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British policy toward Europe before World War I

2019-02-11 来源: 51due教员组 类别: Essay范文

下面为大家整理一篇优秀的essay代写范文- British policy toward Europe before World War I,供大家参考学习,这篇论文讨论了一战前英国的对欧政策。20世纪初,结盟外交的结果使得欧洲列强正式对抗,最终导致第一次世界大战。而战争对英国无利,所以英国极力否认在欧洲的结盟举动是针对德国,在协定文字上非常谨慎,试图保持自身外交行动的独立性。而且,德国是英国最先争取结盟的国家,即便是与法俄结盟后,英国也在极力争取与德国的友好关系,认为英德不是竞争关系,试图与德国签订某种协议。最后与德国交战也是英国无奈的选择。

British policy toward Europe,英国对欧政策,essay代写,作业代写,代写

The result of the allied diplomacy was a formal confrontation between the European powers, which eventually led to World War I. The war was not in Britain's interest. Britain strongly denied that the alliance in Europe was aimed at Germany. It was very cautious in terms of the agreement and tried to maintain the independence of its diplomatic actions. Moreover, Germany was the first country that Britain tried to form an alliance with. Even after it formed an alliance with France and Russia, Britain was striving for friendly relations with Germany, believing that Britain and Germany were not competitors and trying to sign some kind of agreement with Germany. In the end, Britain had no choice but to go to war with Germany.

When analyzing the British foreign policy from the end of the 19th century to before the first world war, the domestic academic circle generally believed that this was the period when Britain changed from "glorious isolation" to "alliance diplomacy" with the goal of containing Germany. The premise of Britain's alliance diplomacy is to maintain its independence. Germany was the first country to strive for an alliance, and even after its alliance with other European countries, it tried to strive for friendly relations with Germany. War was of no use to Britain, and a war with Germany was the last resort.

In the 1880s, Britain was most worried about France and Russia forming an alliance against Britain. The British occupation of Egypt caused lasting tension between Britain and France, while the possible threat of Russia to the near east and India was the main problem of British diplomacy. Against this background, in June 1885, the conservative government in Salisbury came to power and tried to restore relations with Germany. On June 26th, when Salisbury met with German diplomatic envoys, he indicated that one of the main principles of the conservative party is to realize and maintain a good understanding with Germany, and he himself will do his best to establish and maintain a good relationship with Germany. On June 29, bismarck's son soon telephoned the German ambassador to Britain and said that bismarck was very satisfied with the friendly gesture of Salisbury and made a positive response to the friendly policy of Germany and Britain. On July 2nd Salisbury, in a letter to bismarck, repeated what he had said on June 26th and asked Germany to help Britain in Afghanistan and Egypt. July 8. In his reply, bismarck repeated the friendly words in the telegram of June 29, promising to support Britain as much as possible on the issue of Egypt, and hoping that Britain and Russia could negotiate a settlement in Afghanistan.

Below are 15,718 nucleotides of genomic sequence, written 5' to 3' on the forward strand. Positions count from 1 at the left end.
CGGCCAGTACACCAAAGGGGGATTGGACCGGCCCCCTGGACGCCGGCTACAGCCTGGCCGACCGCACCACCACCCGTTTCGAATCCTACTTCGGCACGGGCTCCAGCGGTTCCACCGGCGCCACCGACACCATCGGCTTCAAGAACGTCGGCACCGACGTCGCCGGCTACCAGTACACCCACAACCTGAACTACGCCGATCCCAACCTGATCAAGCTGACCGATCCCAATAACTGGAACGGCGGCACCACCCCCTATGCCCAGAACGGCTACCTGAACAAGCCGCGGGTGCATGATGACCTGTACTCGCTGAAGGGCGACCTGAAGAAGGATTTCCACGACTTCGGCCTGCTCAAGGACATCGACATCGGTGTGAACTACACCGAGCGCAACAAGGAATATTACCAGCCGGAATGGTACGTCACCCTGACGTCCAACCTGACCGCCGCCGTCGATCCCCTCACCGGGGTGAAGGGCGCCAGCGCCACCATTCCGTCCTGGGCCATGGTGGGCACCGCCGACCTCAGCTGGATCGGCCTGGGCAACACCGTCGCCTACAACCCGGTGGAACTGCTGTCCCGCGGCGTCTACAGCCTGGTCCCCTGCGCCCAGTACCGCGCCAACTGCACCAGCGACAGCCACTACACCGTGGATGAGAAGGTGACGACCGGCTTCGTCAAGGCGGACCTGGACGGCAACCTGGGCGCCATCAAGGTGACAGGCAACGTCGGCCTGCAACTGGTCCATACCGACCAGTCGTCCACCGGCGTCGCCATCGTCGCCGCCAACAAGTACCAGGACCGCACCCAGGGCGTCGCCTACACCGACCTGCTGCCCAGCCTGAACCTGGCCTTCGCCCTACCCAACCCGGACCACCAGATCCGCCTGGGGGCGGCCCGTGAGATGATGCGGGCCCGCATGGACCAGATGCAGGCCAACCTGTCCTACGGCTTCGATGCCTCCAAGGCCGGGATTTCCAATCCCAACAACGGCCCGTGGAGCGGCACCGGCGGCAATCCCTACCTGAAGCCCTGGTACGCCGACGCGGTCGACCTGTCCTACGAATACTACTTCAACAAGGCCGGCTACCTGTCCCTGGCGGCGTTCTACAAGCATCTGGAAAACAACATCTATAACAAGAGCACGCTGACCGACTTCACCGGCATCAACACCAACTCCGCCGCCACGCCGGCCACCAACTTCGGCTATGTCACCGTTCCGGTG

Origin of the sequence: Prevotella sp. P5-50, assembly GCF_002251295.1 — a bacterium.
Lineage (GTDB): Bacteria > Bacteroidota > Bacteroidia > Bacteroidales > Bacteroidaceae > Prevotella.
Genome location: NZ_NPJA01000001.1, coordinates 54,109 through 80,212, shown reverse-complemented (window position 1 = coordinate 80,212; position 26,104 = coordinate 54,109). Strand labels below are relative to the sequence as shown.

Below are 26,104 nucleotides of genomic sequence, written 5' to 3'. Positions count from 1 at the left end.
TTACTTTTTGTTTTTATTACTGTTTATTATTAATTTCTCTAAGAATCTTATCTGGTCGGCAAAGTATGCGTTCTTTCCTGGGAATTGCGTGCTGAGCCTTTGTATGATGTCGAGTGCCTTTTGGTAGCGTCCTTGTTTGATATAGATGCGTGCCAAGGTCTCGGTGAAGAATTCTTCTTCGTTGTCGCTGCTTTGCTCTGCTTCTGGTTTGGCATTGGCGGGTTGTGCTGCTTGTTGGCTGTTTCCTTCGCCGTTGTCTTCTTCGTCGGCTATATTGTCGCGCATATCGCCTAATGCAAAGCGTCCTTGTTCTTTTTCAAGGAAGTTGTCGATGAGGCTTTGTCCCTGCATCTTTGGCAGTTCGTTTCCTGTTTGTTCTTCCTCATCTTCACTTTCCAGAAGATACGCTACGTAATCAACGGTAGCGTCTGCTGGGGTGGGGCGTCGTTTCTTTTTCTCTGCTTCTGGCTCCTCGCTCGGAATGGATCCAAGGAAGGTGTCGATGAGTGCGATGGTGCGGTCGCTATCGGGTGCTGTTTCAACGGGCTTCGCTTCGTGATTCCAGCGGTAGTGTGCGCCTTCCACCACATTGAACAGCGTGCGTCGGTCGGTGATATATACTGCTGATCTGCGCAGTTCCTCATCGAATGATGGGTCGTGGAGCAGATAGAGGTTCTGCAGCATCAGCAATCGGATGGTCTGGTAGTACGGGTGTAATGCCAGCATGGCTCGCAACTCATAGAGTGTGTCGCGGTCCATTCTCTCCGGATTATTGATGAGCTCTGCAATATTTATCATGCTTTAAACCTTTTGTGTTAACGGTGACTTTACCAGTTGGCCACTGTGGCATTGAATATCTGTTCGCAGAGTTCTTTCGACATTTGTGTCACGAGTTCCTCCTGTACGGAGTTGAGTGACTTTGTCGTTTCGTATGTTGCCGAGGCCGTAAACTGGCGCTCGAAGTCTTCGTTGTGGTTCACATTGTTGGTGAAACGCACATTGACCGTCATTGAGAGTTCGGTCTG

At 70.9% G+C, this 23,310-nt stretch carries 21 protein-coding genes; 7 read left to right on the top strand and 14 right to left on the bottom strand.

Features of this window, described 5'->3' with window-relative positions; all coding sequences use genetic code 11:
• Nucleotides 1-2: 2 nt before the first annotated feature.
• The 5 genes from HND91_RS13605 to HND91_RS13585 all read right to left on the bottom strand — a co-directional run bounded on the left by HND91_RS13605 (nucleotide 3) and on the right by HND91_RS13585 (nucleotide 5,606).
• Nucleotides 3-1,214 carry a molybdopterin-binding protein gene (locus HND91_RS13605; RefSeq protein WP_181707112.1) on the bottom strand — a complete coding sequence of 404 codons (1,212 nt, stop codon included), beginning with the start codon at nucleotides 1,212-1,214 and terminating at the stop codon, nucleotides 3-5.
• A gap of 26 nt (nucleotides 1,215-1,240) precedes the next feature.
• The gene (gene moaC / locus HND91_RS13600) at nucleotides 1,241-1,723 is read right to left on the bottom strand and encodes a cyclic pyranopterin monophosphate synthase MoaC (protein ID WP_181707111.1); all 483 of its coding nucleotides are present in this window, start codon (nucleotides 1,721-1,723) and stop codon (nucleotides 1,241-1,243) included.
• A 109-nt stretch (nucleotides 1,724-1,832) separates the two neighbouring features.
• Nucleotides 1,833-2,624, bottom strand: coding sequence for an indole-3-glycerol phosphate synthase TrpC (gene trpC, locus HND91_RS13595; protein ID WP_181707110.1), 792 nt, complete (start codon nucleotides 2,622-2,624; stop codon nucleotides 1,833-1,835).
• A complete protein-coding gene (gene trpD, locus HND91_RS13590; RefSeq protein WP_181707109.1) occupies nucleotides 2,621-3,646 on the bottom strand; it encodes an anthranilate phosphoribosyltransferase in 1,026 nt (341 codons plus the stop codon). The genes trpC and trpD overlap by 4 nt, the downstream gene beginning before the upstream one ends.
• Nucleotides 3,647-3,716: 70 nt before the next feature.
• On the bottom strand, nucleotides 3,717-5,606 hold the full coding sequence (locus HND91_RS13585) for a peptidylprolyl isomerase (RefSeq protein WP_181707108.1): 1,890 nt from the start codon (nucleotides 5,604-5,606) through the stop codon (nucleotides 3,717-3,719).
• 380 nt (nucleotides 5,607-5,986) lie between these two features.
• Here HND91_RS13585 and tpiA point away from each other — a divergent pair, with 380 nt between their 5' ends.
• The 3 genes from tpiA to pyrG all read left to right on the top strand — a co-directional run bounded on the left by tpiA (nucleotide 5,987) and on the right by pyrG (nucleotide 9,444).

Nevertheless, Britain still adhered to the policy of non-alignment and did not join the tripartite alliance to prevent falling into bismarck's plan to use Britain against France. In Salisbury's view, Britain was already a declining power, unlikely to adopt the aggressive foreign policy of the palmerston and Disraeli eras. The reasonable position of the UK in international relations is that it does not attempt to manipulate the direction, but only waits for the opportunity to react when events occur, and always takes the security of the UK as its main goal. Therefore, the relationship with Europe presents a seemingly contradictory "middle way": striving for cooperation while avoiding alliance, trying to gain benefits without being troubled.

The 1887 Mediterranean treaty fully embodies Salisbury's diplomatic thinking. The agreement, aimed squarely at France and Russia, will be a defining element of British foreign policy for the next decade. Salisbury's agreement with the European powers was more or less out of desperation. On the question of whether to sign the second Mediterranean treaty, it wrote to the British ambassador in Constantinople:

My personal feeling is that I have to join, but I say this with regret. I think we're just playing with bismarck's fire at the wrong time. I don't want to be part of this unscrupulous game. However, the full understanding between the UK and Austria and Italy is of the utmost importance and termination of the agreement would be at risk.